Random Musings: A Blog Curated by beYOUteous — women empowerment RSS

Emily Greene Balch: Peace As A Women's Issue

Emily Greene Balch was a social worker, reformer, peace activist and recipient of the Nobel Peace Prize of 1946. She founded the Women’s International Committee for Permanent Peace, later known as the Women’s International League for Peace of Freedom (WILPF), and was better known for her involvement in activist movements for racial justice, women’s suffrage, child labor, working conditions, fair wages, and, in particular, the pursuance of peace.

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Autherine Lucy: Separate Educational Facilities are Inherently Unequal

On September 4, 1952, before Brown v. Board of Education case was issued, Autherine Lucy and friend, Mollie Ann Meyers, sent their applications to the University of Alabama. Realizing that Lucy and Myers were African American, the university rescinded, stating that they were no longer welcomed. Civil rights lawyers, Arthur Shores and Thurgood Marshall brought the case to court. The first case to test the Supreme Court’s decree giving Federal District Court judges the authority to implement the Brown decision, which concludes that separate educational facilities are inherently unequal.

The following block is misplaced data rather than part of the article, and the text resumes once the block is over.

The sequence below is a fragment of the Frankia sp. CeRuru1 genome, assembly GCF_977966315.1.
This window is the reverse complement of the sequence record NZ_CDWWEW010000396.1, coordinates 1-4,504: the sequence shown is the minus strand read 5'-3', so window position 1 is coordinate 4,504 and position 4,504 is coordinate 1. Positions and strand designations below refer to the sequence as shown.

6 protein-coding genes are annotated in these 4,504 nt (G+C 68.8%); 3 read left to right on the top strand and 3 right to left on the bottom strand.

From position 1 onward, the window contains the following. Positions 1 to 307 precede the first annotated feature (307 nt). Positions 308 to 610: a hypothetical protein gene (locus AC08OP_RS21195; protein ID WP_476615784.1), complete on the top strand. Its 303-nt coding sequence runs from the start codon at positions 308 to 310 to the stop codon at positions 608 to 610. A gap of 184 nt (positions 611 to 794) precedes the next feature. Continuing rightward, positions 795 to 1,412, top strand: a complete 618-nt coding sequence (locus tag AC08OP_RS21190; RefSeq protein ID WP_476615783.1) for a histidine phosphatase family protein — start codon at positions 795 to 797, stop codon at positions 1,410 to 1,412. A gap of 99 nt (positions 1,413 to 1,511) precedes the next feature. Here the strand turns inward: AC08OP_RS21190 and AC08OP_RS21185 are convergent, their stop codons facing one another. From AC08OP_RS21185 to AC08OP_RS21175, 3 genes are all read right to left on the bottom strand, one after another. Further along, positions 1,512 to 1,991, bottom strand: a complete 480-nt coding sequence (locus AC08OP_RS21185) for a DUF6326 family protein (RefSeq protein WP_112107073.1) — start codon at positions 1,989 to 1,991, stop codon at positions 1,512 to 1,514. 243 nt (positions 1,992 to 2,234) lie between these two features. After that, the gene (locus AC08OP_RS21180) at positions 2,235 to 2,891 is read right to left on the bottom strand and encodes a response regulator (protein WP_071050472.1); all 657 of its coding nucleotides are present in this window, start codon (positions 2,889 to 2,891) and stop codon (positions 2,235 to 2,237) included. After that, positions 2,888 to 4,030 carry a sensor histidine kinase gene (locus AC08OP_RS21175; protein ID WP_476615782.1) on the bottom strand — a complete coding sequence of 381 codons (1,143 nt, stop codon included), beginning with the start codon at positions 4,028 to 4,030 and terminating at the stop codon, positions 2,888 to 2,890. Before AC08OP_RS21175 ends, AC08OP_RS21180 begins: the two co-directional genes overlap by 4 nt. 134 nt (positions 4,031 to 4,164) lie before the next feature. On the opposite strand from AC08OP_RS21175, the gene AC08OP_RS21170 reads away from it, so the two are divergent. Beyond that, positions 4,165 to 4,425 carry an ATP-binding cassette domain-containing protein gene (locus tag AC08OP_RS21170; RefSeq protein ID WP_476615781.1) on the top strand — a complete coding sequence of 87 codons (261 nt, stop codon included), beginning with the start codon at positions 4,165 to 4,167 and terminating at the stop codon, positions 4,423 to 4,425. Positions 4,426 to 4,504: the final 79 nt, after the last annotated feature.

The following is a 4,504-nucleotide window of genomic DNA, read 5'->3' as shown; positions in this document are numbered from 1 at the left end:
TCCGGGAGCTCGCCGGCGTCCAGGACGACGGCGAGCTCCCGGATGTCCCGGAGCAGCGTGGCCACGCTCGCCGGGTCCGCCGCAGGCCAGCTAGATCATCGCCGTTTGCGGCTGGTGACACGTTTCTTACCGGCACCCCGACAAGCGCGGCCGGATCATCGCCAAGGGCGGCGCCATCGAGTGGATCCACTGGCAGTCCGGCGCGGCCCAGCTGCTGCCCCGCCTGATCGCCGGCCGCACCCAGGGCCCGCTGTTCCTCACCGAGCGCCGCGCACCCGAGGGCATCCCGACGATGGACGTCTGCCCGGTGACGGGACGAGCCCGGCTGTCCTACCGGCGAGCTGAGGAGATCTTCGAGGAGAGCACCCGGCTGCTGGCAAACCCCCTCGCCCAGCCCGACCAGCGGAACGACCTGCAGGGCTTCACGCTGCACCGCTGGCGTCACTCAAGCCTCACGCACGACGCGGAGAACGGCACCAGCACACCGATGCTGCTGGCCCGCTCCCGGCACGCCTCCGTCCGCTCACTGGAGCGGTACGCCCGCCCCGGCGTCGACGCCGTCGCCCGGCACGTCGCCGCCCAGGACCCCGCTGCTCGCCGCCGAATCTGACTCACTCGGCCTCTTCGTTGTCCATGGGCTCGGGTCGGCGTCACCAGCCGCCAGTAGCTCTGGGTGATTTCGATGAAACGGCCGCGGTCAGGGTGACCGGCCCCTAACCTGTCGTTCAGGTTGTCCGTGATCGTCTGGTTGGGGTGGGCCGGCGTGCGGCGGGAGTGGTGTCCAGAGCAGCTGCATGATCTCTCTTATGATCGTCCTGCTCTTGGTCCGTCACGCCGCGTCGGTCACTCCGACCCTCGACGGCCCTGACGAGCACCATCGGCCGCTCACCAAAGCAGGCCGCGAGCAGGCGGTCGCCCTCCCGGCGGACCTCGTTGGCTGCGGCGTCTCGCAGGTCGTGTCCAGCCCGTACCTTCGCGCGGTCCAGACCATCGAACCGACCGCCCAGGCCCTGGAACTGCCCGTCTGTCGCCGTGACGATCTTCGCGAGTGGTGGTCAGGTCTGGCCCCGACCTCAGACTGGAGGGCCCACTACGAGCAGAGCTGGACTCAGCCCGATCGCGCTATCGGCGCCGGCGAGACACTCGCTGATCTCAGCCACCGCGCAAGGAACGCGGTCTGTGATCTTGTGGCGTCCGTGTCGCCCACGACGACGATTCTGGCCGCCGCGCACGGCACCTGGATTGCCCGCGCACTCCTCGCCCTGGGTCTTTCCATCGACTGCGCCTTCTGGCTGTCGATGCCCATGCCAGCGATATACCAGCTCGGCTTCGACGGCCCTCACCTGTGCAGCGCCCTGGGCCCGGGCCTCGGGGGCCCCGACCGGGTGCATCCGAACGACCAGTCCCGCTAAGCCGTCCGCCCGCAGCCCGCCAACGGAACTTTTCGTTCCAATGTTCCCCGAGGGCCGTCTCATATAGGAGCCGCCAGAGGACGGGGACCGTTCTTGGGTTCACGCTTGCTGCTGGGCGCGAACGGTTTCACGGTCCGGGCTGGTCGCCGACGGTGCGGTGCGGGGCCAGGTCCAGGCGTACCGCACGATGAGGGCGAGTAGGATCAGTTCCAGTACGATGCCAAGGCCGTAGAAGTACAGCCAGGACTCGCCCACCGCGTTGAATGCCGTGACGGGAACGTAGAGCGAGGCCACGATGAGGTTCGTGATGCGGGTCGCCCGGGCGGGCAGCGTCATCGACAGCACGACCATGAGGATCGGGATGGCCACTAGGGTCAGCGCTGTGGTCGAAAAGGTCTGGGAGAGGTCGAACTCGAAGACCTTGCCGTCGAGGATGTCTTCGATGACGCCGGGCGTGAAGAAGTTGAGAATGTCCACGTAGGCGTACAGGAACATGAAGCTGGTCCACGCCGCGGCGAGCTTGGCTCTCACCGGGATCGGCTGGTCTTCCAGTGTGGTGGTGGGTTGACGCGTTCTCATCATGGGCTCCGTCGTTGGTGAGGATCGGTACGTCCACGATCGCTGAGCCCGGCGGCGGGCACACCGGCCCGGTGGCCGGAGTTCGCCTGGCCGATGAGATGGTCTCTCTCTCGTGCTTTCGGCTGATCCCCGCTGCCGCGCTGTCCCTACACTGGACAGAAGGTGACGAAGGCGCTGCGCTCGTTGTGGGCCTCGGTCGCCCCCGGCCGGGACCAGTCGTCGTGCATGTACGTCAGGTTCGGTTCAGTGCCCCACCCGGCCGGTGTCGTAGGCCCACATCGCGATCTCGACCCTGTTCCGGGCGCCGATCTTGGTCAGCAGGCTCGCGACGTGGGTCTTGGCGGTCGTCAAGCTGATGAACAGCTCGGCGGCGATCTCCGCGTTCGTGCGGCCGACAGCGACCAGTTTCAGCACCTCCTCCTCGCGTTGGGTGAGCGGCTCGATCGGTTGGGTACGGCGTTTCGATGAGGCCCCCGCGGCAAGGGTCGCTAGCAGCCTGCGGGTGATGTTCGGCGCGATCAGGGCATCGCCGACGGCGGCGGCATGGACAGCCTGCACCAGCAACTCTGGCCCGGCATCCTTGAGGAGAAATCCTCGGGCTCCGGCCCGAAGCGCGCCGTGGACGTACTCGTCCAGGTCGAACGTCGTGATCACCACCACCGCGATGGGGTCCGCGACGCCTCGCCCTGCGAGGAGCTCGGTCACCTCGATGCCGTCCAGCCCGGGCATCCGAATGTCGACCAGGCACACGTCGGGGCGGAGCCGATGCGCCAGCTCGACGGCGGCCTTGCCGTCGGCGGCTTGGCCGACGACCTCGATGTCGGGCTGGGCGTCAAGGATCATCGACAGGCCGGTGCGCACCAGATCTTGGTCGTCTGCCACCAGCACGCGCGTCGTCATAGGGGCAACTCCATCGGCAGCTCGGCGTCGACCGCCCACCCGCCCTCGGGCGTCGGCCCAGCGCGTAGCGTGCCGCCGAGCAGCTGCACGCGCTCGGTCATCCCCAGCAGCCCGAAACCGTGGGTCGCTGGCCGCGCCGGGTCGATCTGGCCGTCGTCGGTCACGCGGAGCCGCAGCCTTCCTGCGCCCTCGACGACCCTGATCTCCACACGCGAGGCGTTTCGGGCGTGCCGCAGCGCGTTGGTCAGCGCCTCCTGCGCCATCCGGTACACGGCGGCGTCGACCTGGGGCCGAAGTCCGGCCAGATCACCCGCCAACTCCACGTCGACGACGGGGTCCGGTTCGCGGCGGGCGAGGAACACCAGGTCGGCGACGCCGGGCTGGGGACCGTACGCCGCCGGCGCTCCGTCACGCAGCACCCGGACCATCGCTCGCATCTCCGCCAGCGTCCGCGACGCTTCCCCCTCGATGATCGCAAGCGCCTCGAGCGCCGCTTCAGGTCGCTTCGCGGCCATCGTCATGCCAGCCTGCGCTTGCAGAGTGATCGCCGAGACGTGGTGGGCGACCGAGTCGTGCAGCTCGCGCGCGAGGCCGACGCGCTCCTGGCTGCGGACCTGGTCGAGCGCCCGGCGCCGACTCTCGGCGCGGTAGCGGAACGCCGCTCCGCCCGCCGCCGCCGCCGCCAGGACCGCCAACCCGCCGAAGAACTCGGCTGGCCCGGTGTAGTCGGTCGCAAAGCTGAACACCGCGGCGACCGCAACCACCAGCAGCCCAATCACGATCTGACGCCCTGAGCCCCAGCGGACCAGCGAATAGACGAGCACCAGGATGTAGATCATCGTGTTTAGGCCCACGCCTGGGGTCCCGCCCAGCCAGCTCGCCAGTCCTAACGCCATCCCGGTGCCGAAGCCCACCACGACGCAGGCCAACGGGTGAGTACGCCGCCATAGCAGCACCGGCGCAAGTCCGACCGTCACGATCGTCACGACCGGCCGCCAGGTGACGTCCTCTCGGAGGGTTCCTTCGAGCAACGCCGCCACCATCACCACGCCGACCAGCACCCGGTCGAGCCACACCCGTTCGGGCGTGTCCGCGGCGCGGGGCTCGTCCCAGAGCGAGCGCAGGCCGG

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Pearl S. Buck: Nobel Prize Novelist & Cookbook Author

Pearl S. Buck authored over 80 books, including The Good Earth, part of a trilogy about what started off as peasant life of the Wang family in old agrarian China. She was the first woman to be awarded both the Nobel and Pulitzer Prize in literature and was active in American civil rights and women's rights activities and published essays in both Crisis, the journal of the NAACP, and Opportunity, the magazine of the Urban League.

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Helena Rubinstein: The Polish Eagle of the Beauty Industry

In the early 1900s, women entrepreneurs were few. At the age of the 24, Helena set off to Australia aboard the Prinz Regent Luitpol with a parasol, twelve jars of face cream and twelve talismans. Helena opened her first beauty institute in Melbourne in 1902, capitalizing on women's burgeoning independence and turned equal rights into a marketing opportunity for her products. She sold the company to Lehman Brothers in 1928 before the Great Depression. She bought back $1.5 million in stock and increased its valuation to $100 million.

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